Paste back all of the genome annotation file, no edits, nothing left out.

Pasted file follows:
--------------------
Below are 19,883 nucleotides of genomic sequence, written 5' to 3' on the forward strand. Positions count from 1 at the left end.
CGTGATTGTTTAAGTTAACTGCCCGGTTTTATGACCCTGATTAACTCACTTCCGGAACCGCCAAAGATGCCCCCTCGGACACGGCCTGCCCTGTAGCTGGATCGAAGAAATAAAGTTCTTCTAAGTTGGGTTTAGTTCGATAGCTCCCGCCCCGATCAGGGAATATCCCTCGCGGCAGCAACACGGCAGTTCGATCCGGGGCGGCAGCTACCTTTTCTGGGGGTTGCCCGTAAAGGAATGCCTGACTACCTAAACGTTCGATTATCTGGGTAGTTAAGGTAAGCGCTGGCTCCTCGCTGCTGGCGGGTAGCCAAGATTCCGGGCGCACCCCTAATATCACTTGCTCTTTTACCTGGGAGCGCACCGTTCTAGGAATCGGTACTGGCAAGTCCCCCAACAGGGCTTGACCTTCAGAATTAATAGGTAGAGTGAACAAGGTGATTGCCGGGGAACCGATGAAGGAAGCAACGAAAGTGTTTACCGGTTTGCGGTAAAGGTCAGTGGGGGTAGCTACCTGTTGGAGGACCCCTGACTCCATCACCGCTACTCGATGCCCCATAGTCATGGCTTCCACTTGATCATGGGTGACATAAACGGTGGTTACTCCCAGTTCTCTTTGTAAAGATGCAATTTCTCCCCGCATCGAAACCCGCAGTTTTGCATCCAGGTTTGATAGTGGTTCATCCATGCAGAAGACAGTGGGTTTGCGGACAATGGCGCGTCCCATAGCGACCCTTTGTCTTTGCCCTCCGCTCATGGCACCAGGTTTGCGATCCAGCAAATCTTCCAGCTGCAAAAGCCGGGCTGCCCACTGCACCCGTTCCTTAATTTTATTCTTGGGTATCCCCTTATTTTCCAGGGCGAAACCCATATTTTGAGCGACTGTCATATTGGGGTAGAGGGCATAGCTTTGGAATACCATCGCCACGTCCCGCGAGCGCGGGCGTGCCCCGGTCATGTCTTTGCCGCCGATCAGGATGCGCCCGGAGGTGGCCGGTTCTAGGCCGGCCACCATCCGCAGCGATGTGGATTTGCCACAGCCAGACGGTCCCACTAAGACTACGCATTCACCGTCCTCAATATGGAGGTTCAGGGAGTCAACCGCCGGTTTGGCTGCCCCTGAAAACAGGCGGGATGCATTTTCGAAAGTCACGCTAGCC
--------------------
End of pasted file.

Below are 19,883 nucleotides of genomic sequence, written 5' to 3' on the forward strand. Positions count from 1 at the left end.
CGTGATTGTTTAAGTTAACTGCCCGGTTTTATGACCCTGATTAACTCACTTCCGGAACCGCCAAAGATGCCCCCTCGGACACGGCCTGCCCTGTAGCTGGATCGAAGAAATAAAGTTCTTCTAAGTTGGGTTTAGTTCGATAGCTCCCGCCCCGATCAGGGAATATCCCTCGCGGCAGCAACACGGCAGTTCGATCCGGGGCGGCAGCTACCTTTTCTGGGGGTTGCCCGTAAAGGAATGCCTGACTACCTAAACGTTCGATTATCTGGGTAGTTAAGGTAAGCGCTGGCTCCTCGCTGCTGGCGGGTAGCCAAGATTCCGGGCGCACCCCTAATATCACTTGCTCTTTTACCTGGGAGCGCACCGTTCTAGGAATCGGTACTGGCAAGTCCCCCAACAGGGCTTGACCTTCAGAATTAATAGGTAGAGTGAACAAGGTGATTGCCGGGGAACCGATGAAGGAAGCAACGAAAGTGTTTACCGGTTTGCGGTAAAGGTCAGTGGGGGTAGCTACCTGTTGGAGGACCCCTGACTCCATCACCGCTACTCGATGCCCCATAGTCATGGCTTCCACTTGATCATGGGTGACATAAACGGTGGTTACTCCCAGTTCTCTTTGTAAAGATGCAATTTCTCCCCGCATCGAAACCCGCAGTTTTGCATCCAGGTTTGATAGTGGTTCATCCATGCAGAAGACAGTGGGTTTGCGGACAATGGCGCGTCCCATAGCGACCCTTTGTCTTTGCCCTCCGCTCATGGCACCAGGTTTGCGATCCAGCAAATCTTCCAGCTGCAAAAGCCGGGCTGCCCACTGCACCCGTTCCTTAATTTTATTCTTGGGTATCCCCTTATTTTCCAGGGCGAAACCCATATTTTGAGCGACTGTCATATTGGGGTAGAGGGCATAGCTTTGGAATACCATCGCCACGTCCCGCGAGCGCGGGCGTGCCCCGGTCATGTCTTTGCCGCCGATCAGGATGCGCCCGGAGGTGGCCGGTTCTAGGCCGGCCACCATCCGCAGCGATGTGGATTTGCCACAGCCAGACGGTCCCACTAAGACTACGCATTCACCGTCCTCAATATGGAGGTTCAGGGAGTCAACCGCCGGTTTGGCTGCCCCTGAAAACAGGCGGGATGCATTTTCGAAAGTCACGCTAGCC